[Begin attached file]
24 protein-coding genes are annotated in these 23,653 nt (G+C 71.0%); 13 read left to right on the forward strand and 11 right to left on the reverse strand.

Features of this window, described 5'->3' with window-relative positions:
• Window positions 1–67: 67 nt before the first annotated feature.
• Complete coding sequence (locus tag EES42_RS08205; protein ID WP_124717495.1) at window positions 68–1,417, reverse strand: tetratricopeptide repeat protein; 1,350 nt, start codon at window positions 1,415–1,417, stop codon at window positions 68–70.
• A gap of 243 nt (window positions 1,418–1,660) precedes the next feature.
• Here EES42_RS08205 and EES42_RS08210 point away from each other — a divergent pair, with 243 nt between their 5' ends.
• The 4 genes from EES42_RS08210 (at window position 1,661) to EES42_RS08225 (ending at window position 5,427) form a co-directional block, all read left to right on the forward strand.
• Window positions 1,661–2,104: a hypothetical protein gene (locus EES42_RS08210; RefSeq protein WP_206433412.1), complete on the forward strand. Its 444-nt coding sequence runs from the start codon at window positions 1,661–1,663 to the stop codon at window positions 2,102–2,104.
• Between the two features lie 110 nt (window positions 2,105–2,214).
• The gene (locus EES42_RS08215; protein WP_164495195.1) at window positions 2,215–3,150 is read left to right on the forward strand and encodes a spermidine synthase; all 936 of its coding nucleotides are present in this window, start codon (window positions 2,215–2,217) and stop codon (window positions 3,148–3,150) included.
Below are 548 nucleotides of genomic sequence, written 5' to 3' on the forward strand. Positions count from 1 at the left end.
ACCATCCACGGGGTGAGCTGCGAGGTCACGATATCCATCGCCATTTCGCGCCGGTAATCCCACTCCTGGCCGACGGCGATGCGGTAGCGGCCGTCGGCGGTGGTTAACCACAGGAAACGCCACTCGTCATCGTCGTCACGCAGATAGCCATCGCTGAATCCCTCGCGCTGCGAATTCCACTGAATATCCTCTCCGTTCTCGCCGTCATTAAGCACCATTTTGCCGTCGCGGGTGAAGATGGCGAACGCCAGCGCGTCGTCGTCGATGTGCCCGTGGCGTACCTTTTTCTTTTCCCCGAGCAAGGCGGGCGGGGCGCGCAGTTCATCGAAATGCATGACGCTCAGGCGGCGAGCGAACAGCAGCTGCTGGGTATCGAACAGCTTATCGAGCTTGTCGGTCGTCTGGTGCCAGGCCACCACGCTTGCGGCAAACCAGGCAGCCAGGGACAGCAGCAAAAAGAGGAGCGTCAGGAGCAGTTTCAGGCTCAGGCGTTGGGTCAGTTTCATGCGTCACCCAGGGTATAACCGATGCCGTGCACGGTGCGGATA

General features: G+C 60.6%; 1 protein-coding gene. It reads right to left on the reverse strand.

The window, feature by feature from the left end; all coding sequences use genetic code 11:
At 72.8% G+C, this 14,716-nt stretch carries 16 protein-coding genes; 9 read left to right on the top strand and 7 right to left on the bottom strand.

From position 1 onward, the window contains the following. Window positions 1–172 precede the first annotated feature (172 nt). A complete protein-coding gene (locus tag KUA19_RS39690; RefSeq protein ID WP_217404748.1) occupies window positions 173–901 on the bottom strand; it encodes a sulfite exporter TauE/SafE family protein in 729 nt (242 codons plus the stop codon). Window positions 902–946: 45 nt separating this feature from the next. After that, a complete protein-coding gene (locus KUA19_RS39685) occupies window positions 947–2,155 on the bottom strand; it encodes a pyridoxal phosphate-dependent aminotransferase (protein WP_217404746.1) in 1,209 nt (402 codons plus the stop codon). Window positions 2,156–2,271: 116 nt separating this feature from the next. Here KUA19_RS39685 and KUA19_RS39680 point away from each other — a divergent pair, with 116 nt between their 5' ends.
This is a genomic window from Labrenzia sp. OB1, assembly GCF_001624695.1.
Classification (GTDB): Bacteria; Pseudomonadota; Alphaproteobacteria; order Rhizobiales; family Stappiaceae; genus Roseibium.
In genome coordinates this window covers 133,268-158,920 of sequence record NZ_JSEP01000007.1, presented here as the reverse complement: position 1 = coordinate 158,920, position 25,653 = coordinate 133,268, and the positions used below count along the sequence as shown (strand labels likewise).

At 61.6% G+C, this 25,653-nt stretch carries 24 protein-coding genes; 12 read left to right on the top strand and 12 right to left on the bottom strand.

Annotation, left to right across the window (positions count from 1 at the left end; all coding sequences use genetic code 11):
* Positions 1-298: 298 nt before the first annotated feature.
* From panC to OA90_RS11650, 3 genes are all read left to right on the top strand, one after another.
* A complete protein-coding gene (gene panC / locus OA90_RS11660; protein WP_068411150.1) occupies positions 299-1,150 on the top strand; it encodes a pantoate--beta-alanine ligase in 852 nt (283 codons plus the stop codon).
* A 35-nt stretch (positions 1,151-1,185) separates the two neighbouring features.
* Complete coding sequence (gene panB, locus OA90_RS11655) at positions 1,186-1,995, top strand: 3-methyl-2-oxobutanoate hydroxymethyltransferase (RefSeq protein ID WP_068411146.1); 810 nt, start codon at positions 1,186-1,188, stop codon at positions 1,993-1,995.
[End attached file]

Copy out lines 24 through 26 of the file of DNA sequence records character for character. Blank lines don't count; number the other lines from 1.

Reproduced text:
* A complete protein-coding gene (gene panC / locus OA90_RS11660; protein WP_068411150.1) occupies positions 299-1,150 on the top strand; it encodes a pantoate--beta-alanine ligase in 852 nt (283 codons plus the stop codon).
* A 35-nt stretch (positions 1,151-1,185) separates the two neighbouring features.
* Complete coding sequence (gene panB, locus OA90_RS11655) at positions 1,186-1,995, top strand: 3-methyl-2-oxobutanoate hydroxymethyltransferase (RefSeq protein ID WP_068411146.1); 810 nt, start codon at positions 1,186-1,188, stop codon at positions 1,993-1,995.